Learning and Adapting

During the years following until about seven years ago, I operated with the same equipment, becoming much more proficient and knowledgeable. The software, however, was another matter. I was never happy with Family Tree Maker and after doing some research, I switched to RootsMagic. I loved the smooth interface, reports, charts, source cataloging, and data entry features including the flexibility handling unorthodox formats for dates, etc.

By this time, I had become very dissatisfied with the image editing quality in Windows software. I had long been considering switching to a Mac, and soon after moving to British Columbia, my Windows computer crashed and I took the opportunity to switch. I immediately realized how much better the Mac was for working with documents and images, but there was one huge drawback – there was no Mac version of RootsMagic.

I diligently researched all Mac software available and wasted a lot of money trying several. The first one I tried was the Mac version of Family Tree Maker. I didn’t like it any better than the Windows version. In order to continue with my genealogy research and input, I tried two virtual environments, Parallels, VMWare and VirtualBox,  so I could operate RootsMagic on the Mac. Parallels caused a lot of performance issues on the computer, ranging in severity from system slowdowns to outright crashes. VMWare was only slightly better. I finally tried and liked VirtualBox and although it wasn’t as smooth and seamless as I like, I continued using it. (RootsMagic has since released a Mac version that I have never tried.)

Stumbling Along

During the next couple of years, I tried Mac Family Tree, Reunion, MyBlood and Legacy. While using all of these, I missed RootsMagic horribly and ended up purchasing a NetBook so I could operate RootsMagic on the required Windows operating system.

Then I heard about Heredis, a new software that operated on a Mac. I purchased it because the free trial would only allow working with a small, limited quantity of individuals, leaving lots of areas in my database of 115,000+ individuals where I was unable to assess its suitability. I loved this software, but there was one huge drawback I couldn’t live with. It did not provide the flexibility and variety of date formats I needed. I’m a stickler for observing the ‘record dates exactly as they appear in the original source and only use the calculated date for the sort’ camp. My husband’s ancestry is deeply rooted in the Welsh Quaker culture and therefore I frequently find, use and interpret the Quaker date formats like ‘3d mo. 17 1682’. In Heredis, this had to be translated to a more standard date format and left a great deal of room for error.

I installed RootsMagic once again, and I still use it today. I use the Mac for the more intricate and detailed image editing and everything outside my genealogy pursuits. I would still love for RootsMagic to release a Mac version, but after years of requesting they do so, I’ve given up.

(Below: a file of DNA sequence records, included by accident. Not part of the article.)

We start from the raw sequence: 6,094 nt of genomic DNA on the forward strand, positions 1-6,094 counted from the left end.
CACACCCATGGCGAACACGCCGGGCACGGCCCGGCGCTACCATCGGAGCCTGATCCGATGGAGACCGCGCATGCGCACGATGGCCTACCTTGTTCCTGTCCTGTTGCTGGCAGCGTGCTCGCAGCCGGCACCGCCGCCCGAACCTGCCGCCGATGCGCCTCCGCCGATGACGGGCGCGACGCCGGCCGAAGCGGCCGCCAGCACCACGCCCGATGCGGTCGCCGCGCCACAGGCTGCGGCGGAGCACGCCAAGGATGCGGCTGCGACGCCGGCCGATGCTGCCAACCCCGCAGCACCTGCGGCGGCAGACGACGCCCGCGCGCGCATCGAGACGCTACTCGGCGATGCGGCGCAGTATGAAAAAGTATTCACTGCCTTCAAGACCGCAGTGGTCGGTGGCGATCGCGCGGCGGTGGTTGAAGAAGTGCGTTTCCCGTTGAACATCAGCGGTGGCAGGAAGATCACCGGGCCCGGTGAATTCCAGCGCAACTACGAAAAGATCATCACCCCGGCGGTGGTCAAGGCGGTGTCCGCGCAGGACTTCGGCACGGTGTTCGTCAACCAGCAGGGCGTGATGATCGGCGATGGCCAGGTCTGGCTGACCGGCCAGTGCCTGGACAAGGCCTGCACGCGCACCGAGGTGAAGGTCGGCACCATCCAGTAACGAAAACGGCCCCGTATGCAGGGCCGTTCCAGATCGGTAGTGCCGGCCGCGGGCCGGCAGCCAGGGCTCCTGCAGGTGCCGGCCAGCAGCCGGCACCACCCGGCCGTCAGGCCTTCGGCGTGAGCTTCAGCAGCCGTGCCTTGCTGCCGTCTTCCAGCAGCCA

Another issue I’ve experienced through the years is ensuring the security, storage and portability of data. I tried everything up to and including CDs, DVDs, and flash/thumb drives. All of these options have notoriously short shelf lives and are vulnerable to malfunction, corruption and damage. Instead, I invested in an external hard drive a couple of years ago and it has worked out very well. I still keep my files on my computers and back up frequently to the external hard drive. This drive is easily ejected and inserted for portability and is not nearly as vulnerable as the other storage media choices.

The result is, unless RootsMagic is ever offered in a Mac version, I feel I have the best system possible for my genealogy research, data input, graphic and image editing, file storage and backup, and portability of data.

computer cubicleMy Ideal Setup

Mac computer

  • Its resident image editing software is much more intuitive and gives higher quality results, especially when trying to improve poor images.

Windows notebook computer

  • RootsMagic software requires Windows.
  • For portability when traveling or away from home.
  • Photoscape free software for backup image editing. Although not as good quality, it’s a great backup when away from the Mac or travelling.
  • Sticky Notes is great for quick saving of notes and ‘cut and paste’ of data.
  • Wordpad for working with and quick editing of longer strings of text before inputting into software.

External Storage

  • 1T external hard drive for backup and secure storage of genealogy data and files.
  • CDs for portable storage and mailing of data and files.
  • Flash/thumb drives for immediate, short term, portable storage of files and data.

High Resolution Smart Phone or Digital Camera

  • To take high resolution digital images of publications pages and documents in libraries and archives, especially where there are restrictions on photocopying and scanning.


  • RootsMagic (is now available for the Mac)
  • iPhoto and Preview
  • Grab
  • RootsMagic (paid)
  • Photoscape (free)
  • Sticky Notes (free with Windows)
  • Wordpad (free with Windows)
  • Snipping Tool

photo credit: archie4oz via photopin cc